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The road to London 2012: Somali athletes dare to dream of Olympics
Wednesday, July 04, 2012
Clar Ni Chonghaile
Amal Mohamed Bashiir received death threats and was forced to train under a different name when al-Shabaab were in Mogadishu. Photograph: Clar Ni Chonghaile for the Guardian
As Mogadishu breathes again after ousting Islamists, Somalis compete for two wildcard places at Games
Amal Mohamed Bashiir has risked her life to run. Now, the 18-year-old Somali hopes that determination will pay off with a place at the London Olympics.
In a cafe outside Mogadishu's airport, she described life as a female athlete when the Islamist rebels of al-Shabaab occupied parts of Somalia's capital.
"When al-Shabaab were in Mogadishu, I received many threats, phone calls from people saying they would kill me. I used to train inside a basketball hall and I used a different name," she said, wearing a long black veil with a lace band around her forehead. "But now I feel so happy because the security situation is changing. Things are easier," the 18-year-old added, speaking through an interpreter.
The al-Shabaab fighters, who impose a harsh form of sharia in areas they control, pulled out of Somalia's capital last August, after months of fighting African Union troops building by building. But the group still carries out suicide bombings and assassinations in the city, and there is also danger from freelance militias and guns for hire.
Like Ms Mohamed, Mohamed Hassan Mohamed is among the handful of Somalis hoping to be selected as one of two athletes – one male and one female – to compete at the Games on wildcard places. He hopes to run in the 1,500m and 5,000m. The 19-year-old is ambitious and driven, but just a few months ago, he nearly ditched his dream.
On 4 April, the head of the Somali Olympic committee, Aden Yabarow Wiish, died when a suicide bomber blew herself up at Mogadishu's newly reopened national theatre. Said Mohamed Nur, head of the country's football federation, was among five others killed.
The deaths were a huge blow to the community. Mr Mohamed thought the bombing marked the end of his Olympic hopes. "When something bad happens, you can imagine everything. I thought I could no longer be an athlete in Somalia because of the danger," he said.
The athletes' coach, Ahmed Ali, had to work hard to lift his young contenders' spirits. "We know death comes to every person but their deaths were so sad. We tried for days to calm ourselves. I was trying to encourage the athletes, to say that this would not influence our training," he said.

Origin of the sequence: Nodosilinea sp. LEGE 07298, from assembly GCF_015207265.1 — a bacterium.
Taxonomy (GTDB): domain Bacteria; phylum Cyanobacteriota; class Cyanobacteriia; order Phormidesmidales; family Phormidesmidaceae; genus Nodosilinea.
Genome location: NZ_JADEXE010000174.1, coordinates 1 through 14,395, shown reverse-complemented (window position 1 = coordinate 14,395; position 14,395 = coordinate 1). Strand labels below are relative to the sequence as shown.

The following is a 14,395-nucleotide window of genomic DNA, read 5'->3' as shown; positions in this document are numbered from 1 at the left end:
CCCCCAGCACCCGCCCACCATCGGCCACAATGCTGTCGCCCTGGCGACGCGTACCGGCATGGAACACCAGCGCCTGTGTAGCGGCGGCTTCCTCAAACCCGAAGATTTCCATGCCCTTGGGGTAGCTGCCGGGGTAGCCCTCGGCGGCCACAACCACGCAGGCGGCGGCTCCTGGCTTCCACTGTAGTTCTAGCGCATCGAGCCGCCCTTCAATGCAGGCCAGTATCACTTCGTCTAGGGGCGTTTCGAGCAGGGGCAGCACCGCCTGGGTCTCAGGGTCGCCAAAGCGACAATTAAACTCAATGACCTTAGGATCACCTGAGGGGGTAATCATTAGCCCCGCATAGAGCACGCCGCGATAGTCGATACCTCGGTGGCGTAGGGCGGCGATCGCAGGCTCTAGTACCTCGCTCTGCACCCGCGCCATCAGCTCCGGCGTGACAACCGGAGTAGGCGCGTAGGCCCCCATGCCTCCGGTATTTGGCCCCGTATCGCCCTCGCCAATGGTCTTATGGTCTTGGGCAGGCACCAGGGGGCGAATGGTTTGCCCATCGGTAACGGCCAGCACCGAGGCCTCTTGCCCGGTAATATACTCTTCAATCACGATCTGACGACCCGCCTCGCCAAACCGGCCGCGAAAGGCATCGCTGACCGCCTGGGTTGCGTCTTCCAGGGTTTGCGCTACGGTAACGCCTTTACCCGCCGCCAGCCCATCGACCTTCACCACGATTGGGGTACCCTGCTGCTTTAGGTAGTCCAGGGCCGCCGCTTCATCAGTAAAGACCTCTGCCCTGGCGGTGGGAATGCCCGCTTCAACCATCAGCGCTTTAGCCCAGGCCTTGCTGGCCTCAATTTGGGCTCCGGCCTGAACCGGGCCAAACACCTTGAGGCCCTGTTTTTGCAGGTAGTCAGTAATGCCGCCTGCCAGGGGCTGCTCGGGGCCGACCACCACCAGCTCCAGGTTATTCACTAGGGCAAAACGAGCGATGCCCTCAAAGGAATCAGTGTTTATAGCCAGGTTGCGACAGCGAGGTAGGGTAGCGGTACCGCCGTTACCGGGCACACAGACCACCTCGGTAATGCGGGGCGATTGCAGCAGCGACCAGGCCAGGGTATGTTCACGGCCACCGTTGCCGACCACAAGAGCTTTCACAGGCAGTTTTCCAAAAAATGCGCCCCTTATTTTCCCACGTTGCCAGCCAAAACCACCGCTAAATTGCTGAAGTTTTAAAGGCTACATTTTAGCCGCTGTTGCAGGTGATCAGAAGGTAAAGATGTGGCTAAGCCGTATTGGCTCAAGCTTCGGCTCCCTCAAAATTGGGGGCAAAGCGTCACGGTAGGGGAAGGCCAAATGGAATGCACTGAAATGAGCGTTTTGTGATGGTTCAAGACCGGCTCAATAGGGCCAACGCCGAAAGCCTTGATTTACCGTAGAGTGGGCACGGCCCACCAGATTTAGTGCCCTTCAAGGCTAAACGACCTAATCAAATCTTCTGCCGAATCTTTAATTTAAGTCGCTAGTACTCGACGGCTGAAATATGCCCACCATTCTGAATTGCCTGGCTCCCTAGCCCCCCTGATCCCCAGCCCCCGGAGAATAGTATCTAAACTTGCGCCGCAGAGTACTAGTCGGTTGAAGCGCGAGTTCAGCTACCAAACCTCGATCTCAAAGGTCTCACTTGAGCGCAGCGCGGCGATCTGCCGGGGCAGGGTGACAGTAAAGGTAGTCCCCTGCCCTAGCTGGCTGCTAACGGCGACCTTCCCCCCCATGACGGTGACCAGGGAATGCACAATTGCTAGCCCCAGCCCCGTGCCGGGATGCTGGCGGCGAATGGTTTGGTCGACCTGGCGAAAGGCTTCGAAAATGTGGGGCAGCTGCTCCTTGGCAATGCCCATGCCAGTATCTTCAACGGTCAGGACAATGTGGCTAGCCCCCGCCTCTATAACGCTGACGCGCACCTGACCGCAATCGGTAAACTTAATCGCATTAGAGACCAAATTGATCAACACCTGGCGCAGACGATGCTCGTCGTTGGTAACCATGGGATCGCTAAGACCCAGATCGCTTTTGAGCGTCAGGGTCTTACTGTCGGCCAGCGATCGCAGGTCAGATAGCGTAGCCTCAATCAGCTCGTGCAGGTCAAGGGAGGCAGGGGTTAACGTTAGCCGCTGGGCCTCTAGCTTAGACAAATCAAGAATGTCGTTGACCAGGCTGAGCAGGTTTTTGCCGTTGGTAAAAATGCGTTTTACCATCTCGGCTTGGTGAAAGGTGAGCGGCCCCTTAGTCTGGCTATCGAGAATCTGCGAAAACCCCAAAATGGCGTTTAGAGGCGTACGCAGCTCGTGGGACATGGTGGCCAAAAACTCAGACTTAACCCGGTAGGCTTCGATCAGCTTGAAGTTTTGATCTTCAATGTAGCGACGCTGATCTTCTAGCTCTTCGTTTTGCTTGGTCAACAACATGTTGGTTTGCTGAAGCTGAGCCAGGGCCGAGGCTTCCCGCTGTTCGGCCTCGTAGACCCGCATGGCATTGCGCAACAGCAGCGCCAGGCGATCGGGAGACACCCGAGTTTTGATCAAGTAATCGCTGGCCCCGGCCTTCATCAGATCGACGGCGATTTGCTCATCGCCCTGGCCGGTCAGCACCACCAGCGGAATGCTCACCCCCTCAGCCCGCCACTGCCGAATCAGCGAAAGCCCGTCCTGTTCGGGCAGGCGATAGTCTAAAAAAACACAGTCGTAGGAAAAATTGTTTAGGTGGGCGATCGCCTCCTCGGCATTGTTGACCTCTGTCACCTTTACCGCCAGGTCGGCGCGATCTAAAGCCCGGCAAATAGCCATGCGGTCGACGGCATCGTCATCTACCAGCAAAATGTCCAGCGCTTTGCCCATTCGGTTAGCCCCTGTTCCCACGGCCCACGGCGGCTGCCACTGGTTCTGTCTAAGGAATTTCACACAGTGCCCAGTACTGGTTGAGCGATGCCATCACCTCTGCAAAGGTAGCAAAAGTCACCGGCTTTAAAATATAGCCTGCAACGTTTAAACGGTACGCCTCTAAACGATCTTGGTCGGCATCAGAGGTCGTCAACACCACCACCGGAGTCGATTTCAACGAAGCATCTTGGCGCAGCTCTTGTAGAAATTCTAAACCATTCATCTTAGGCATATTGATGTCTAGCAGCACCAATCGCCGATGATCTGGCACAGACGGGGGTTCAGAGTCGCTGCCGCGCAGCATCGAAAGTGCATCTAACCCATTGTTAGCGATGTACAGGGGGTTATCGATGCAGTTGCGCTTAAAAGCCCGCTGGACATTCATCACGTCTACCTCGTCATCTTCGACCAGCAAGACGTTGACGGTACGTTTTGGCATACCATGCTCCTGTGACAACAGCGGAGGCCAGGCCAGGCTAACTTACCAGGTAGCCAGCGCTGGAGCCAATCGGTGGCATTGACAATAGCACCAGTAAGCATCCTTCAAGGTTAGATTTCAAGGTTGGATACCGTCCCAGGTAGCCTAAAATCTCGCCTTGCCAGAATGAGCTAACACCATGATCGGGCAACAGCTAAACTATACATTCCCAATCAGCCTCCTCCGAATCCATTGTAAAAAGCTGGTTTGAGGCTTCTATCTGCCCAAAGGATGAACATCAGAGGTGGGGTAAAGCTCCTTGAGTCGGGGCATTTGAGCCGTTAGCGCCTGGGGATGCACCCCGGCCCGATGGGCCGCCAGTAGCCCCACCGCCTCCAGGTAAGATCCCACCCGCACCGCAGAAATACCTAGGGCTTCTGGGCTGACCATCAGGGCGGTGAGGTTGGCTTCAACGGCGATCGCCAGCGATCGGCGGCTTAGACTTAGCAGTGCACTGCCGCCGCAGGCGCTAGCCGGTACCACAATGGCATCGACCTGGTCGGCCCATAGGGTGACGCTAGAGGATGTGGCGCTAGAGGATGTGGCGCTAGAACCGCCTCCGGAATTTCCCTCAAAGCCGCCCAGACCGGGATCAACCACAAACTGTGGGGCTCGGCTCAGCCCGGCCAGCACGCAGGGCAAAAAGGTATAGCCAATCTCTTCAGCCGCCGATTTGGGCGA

Mr Mohamed finally decided to push on. "My coach and colleagues encouraged me … and I decided to stick with it because I am trying to serve my country's reputation and I am running for Somalia."
The two athletes train six days a week at the Konis stadium in Mogadishu, which has started to breathe again since the Islamists were driven out. Somalis are returning from abroad with money to invest, locals are daring to start up coffee shops and internet cafes, and the streets are busy even as dusk descends, blurring the holes gouged by bullets and rockets in crumbling buildings.
The best-known Somali-born athlete is Britain's world 5,000m champion, Mo Farah, who moved to the UK when he was eight. He will compete in London in the same event as Mr Mohamed, if the young Somali makes the final cut. Farah is a role model along with Abdi Bile Abdi, who became 1,500m world champion in 1987, the first Somali to do so. "I will try to meet [Farah]," said Mr Mohamed. "I will express my gratitude and tell him I support him as a Somali guy."
Today Ms Mohamed, who hopes to compete in the 200m and 400m, can run in the streets, train in a local stadium, and dream of a better future for a country that has had no functioning government in her lifetime.
There are still challenges. Somali athletes do not have the resources of their competitors. Even their diet is simple: they eat bread, camel meat, fruit and eggs for breakfast, served with vitamin C-rich camel milk. Lunch is spaghetti or rice with meat and again, camel milk. There are no energy drinks on sale in Mogadishu so they drink fruit juices, such as mango.
And although the days of regular death threats are past, not everyone in this Muslim nation approves of female athletes. Ms Mohamed laughed softly as her coach spoke of the comments she gets as she trains in the streets. "Some people clap and welcome [the athletes] and others say, 'Why? You are a woman. Why don't you go to bed and sleep because women don't need to do such a hard job?'" said Ahmed Ali.
The 18-year-old has a quick retort: "I am a woman but I am also an athlete. I would be proud as a Somali girl to hold the flag of my country."
It is a country that is changing, perhaps slowly but for the first time in many years, young Somalis can start to believe in a better future. "Now I see that Mogadishu is being reborn. I hope one day I will drive my car through the streets of a peaceful Mogadishu," said Ms Mohamed.
Mr Mohamed wants to be part of the transformation: "I want the people of the world to see a Somali running in the Olympics in London, holding the country's flag … I want to change the international view of Somalia because people see it as a place of war, a country with no development."
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